Storytime with the Loud Librarian: Book Reviews


Please share your own reading picks and pans in the comments. Click on the book titles and enter your zip code to find the book in your local library.

I’ve been on a humorous nonfiction jag for the past few years, partly because I’ve always loved trivia, but mostly, I think, because my life has gotten so crazy that it’s hard for me to find the time I need to get sucked into a novel (although I miss that). I find nonfiction books easy to pick up and put down. I can really only absorb so much information at a time anyway. So I’ve been happy to have found a number of hilarious, yet brilliant authors in that genre, especially Mary Roach, A.J. Jacobs, and, most recently, this author:

The Psychopath Test by Jon Ronson (Riverhead)

Do psychopaths rule the world? That’s the question that haunted Jon Ronson (author of Men Who Stare at Goats and Them), who began to wonder if this disturbing group of people, which comprises maybe one percent of the population, wields an enormous amount of influence in the world.

He interviews the people who study psychopaths, learning that, among other things, they have no physical stress response to the threat of receiving a painful electric shock, and are intrigued, rather than repulsed, by images of extreme gore. He enrolls in a course on how to spot psychopaths, based on a checklist created by the instructor, Bob Hare (a man who seems to regret that he’s no longer allowed to use painful electric shocks in his research). And then he becomes an amateur psychopath-spotter, even going so far as to confront people he suspects might fit the profile, and asking them if they think they might be psychopaths.

For most of this book, I found myself trying my hand at being a psychopath-spotter too, and wondering about various people I knew or had read about. Ronson explains that psychopaths gravitate towards powerful positions, and that current researchers suspect that three percent or more of the world’s CEO’s might fit the profile. He interviews Al Dunlap, who as the former CEO of Sunbeam, delighted in firing 13,000 people. Ronson asks him point-blank if he might be a psychopath, and reads him the checklist. And Dunlap proudly admits to having most of the attributes, reframing each of them as good business tactics.

This creates a frightening picture of the world, and yet one that makes a certain amount of sense: psychopaths seek out power, and are not afraid to make the ruthless choices and take the big risks that make most people squeamish. Is it any wonder that they would be at the top of the corporate food chain? (Ronson points out though, that Sunbeam’s stock skyrocketed every time Dunlap closed a factory, raising the question of who, really, are the psychopaths? Dunlap, or the investors who gleefully supported him).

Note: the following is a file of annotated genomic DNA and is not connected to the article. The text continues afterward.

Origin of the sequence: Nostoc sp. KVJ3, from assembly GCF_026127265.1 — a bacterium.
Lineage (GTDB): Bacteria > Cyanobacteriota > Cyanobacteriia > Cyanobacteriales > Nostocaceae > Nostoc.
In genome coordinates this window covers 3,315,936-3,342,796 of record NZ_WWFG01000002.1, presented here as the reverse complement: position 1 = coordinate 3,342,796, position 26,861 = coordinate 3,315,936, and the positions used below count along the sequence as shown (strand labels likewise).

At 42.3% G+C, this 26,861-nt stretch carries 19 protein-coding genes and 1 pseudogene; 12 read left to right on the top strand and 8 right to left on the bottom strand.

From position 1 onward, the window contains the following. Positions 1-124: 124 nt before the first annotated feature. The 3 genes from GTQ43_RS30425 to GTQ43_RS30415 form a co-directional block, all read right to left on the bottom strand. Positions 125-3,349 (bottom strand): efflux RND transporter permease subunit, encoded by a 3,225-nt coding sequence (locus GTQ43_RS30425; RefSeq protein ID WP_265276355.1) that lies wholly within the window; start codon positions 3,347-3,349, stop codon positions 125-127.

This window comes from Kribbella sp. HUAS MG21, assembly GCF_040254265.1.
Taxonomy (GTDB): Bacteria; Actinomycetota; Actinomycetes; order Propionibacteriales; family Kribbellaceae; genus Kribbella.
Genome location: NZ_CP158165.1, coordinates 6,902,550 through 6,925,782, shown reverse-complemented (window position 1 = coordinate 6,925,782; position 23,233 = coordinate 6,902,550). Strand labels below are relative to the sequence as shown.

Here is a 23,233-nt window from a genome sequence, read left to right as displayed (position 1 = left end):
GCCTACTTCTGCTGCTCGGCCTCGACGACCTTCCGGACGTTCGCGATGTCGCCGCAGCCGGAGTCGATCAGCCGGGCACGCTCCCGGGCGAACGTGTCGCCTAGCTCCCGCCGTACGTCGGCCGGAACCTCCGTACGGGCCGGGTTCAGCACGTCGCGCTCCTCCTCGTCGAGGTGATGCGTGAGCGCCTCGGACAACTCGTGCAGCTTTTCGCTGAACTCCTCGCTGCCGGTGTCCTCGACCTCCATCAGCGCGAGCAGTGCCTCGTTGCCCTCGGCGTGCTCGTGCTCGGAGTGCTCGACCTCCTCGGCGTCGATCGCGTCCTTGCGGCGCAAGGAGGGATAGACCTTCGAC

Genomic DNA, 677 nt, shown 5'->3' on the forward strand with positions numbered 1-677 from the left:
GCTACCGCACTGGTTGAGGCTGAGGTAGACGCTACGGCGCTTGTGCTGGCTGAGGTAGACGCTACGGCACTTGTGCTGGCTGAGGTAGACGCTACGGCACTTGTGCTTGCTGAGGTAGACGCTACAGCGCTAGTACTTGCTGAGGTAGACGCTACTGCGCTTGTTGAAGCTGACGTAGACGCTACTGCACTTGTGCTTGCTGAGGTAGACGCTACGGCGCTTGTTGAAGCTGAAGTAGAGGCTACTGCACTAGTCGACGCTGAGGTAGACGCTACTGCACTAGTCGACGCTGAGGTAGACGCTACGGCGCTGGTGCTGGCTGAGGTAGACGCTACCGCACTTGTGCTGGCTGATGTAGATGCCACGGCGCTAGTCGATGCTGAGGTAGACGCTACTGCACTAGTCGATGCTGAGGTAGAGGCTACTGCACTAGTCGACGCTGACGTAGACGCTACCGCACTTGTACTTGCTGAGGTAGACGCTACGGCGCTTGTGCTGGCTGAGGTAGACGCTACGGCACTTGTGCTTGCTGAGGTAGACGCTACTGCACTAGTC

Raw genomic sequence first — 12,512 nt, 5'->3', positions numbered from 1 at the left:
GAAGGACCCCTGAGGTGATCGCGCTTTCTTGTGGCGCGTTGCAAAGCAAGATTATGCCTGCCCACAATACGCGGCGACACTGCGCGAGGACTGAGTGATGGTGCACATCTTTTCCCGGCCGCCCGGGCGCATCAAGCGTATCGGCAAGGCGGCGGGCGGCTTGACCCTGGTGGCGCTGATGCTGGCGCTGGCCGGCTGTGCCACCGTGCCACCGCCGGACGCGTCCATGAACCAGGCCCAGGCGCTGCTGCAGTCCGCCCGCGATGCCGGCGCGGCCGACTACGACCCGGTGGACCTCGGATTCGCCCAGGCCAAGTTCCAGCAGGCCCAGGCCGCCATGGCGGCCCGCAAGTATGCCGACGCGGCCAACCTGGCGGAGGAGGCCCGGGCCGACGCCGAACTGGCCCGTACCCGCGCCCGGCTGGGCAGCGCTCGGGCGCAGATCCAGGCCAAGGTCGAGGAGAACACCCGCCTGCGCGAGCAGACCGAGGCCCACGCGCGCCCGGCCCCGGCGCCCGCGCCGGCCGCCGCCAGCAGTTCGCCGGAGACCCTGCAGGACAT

The book doesn’t stop there though. Ronson is a funny, thoughtful writer, who is always questioning everything, even himself. So he begins to wonder about the business of diagnosing people with psychological checklists, and decides to investigate the psychiatrists themselves. He finds that the psychiatric profession seems to have gone checklist-mad, labeling people (especially children) with all kinds of newly-minted psychiatric disorders, usually with the encouragement of the pharmaceutical industry.

I really enjoyed reading this book, partly because I love to play amateur psychiatrist myself, but mostly because it was such an entertaining read. Ronson has a knack for ferreting out bizarre stories and people, and has neurotic personality quirks of his own, which lead him to constantly turn the psychopath checklist back on himself. Instead of writing a serious treatise on how to identify psychopaths, who may or may not be running the world, Ronson takes you on a wild ride through the “madness industry,” where everything he learns raises new questions.

Pete the Cat: I Love My White Shoes by Eric Litwin; Art by James Dean (Harper Collins Childrens)

If I’m honest about what I’ve been reading lately, it is this book over and over and over and over and over… My two-year-old NEVER gets tired of it.

It’s a simple story. Pete the Cat is walking in his white shoes, which he loves so much that he sings this song: “I love my white shoes… I love my white shoes…I love my white shoes.” But then a tragedy occurs! Pete steps in a pile of strawberries (this happens to me all the time). Now his shoes are, horror of horrors, RED! Does Pete cry? Goodness no. (I have to admit that I never get tired of reading this book, because I love hearing my daughter say, “Gooneh no.” He just keeps walking along, this time singing, “I love my red shoes… I love my red shoes.”

I won’t give away the rest of the plot, although there’s a surprising twist involving a bucket of water. But the book ends with the phrase, “It’s all good,” which my daughter also loves. I’ve read this book at several storytimes, and the kids all fight over who’s going to get to check it out, and then ask for it again the next week, so I’m calling it a hit. There’s a new sequel out called “Pete the Cat: Rocking in My School Shoes,” which isn’t quite as memorable, but was probably inevitable.

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